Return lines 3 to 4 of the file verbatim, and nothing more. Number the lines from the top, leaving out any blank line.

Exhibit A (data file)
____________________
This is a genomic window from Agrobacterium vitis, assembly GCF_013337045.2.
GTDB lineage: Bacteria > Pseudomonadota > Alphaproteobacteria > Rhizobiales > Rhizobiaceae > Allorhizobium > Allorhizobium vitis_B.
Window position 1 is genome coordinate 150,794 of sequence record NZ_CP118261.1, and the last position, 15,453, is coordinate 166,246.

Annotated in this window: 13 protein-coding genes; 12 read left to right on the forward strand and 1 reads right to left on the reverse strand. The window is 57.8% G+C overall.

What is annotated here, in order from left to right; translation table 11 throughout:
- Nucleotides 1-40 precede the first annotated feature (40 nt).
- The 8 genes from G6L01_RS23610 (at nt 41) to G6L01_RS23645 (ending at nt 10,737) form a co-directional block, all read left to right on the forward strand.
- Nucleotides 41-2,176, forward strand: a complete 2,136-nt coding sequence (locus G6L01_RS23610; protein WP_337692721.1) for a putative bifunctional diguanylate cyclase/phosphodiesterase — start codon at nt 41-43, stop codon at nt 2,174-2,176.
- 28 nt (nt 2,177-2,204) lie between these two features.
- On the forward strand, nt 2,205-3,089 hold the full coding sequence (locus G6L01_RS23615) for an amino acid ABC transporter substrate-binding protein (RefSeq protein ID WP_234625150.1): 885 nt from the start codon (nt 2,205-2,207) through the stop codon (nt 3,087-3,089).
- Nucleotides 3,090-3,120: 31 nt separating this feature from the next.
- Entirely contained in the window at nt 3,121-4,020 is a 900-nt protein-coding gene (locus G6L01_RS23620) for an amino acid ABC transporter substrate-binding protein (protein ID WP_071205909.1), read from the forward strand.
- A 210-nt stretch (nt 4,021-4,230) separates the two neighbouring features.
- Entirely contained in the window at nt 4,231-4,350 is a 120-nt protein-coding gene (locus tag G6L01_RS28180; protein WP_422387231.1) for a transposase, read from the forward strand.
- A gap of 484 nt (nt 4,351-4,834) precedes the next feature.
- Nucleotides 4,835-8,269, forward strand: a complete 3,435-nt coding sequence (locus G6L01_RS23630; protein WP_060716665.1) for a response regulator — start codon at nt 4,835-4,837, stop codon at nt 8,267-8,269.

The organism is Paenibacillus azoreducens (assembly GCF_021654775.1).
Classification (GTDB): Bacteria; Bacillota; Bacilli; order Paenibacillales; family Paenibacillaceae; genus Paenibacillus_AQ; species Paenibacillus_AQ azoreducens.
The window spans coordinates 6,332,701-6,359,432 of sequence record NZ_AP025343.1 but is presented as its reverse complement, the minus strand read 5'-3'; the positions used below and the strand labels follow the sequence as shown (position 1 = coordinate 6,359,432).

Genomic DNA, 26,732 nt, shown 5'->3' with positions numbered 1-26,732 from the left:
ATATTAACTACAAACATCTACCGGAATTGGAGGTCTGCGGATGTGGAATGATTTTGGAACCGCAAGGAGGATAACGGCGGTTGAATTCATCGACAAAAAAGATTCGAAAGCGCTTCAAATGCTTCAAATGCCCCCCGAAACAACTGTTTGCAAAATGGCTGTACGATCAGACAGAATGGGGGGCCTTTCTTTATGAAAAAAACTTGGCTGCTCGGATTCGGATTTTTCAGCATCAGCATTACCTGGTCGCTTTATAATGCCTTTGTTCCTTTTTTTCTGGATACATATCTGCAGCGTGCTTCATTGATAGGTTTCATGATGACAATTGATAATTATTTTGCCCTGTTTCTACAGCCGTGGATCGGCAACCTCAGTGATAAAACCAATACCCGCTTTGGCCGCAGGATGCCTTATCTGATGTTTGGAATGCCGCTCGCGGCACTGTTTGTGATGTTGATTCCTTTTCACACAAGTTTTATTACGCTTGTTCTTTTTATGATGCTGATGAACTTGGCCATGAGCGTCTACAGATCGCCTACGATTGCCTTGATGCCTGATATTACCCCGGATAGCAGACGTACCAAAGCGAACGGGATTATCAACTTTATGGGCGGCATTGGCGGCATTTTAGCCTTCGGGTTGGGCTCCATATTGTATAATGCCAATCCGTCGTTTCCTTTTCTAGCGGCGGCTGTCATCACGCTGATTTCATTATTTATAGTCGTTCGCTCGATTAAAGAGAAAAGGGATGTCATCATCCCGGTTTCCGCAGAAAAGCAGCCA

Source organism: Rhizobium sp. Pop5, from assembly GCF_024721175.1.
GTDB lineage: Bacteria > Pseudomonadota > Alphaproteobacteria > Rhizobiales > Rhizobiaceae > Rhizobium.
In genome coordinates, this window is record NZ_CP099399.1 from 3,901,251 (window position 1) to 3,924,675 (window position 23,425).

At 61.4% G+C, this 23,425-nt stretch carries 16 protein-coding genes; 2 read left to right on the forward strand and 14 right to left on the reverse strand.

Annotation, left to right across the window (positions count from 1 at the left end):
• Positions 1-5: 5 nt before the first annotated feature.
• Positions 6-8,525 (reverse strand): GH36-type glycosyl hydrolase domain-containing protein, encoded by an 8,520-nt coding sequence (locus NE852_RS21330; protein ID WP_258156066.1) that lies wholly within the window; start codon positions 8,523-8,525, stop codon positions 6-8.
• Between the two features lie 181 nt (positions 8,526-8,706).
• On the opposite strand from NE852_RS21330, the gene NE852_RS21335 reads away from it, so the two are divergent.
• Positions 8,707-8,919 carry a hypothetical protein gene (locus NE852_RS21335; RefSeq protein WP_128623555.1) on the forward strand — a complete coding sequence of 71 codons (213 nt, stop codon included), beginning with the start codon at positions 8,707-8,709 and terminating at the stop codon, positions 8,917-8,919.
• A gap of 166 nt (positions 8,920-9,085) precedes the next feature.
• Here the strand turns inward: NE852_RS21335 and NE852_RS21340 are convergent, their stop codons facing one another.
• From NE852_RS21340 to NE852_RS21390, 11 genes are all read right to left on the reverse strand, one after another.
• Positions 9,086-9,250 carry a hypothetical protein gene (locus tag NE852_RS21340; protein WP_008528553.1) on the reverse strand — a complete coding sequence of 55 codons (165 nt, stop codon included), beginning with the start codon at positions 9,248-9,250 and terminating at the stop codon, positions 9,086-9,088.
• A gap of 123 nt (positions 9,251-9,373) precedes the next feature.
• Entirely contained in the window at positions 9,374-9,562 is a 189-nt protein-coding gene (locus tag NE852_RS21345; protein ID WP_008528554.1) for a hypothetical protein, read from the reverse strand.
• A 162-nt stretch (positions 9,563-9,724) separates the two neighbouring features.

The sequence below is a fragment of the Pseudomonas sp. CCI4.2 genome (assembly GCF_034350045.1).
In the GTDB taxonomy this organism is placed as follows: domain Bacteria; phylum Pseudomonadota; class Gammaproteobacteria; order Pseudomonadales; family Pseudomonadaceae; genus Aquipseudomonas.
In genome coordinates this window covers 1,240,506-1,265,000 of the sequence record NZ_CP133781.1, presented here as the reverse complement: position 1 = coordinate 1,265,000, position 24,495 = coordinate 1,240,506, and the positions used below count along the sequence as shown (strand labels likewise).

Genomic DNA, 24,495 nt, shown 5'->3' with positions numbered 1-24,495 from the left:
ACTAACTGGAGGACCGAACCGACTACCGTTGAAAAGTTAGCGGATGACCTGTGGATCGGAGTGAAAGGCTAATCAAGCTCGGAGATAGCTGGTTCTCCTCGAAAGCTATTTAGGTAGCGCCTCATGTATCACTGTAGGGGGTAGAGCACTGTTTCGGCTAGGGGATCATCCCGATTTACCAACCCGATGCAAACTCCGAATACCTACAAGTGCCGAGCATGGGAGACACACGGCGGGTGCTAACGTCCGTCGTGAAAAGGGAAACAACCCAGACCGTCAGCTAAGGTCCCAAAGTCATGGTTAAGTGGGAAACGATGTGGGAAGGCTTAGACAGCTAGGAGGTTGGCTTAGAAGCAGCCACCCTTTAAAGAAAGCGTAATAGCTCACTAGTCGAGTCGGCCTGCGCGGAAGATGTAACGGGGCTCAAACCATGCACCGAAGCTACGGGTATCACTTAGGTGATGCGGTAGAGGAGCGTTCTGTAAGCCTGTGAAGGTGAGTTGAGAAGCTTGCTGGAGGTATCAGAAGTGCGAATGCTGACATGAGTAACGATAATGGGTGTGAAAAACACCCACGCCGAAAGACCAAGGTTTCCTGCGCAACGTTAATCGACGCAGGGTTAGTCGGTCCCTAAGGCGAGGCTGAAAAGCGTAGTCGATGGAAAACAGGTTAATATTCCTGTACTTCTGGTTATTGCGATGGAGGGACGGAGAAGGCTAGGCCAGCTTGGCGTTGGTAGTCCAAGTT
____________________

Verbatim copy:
Window position 1 is genome coordinate 150,794 of sequence record NZ_CP118261.1, and the last position, 15,453, is coordinate 166,246.

Annotated in this window: 13 protein-coding genes; 12 read left to right on the forward strand and 1 reads right to left on the reverse strand. The window is 57.8% G+C overall.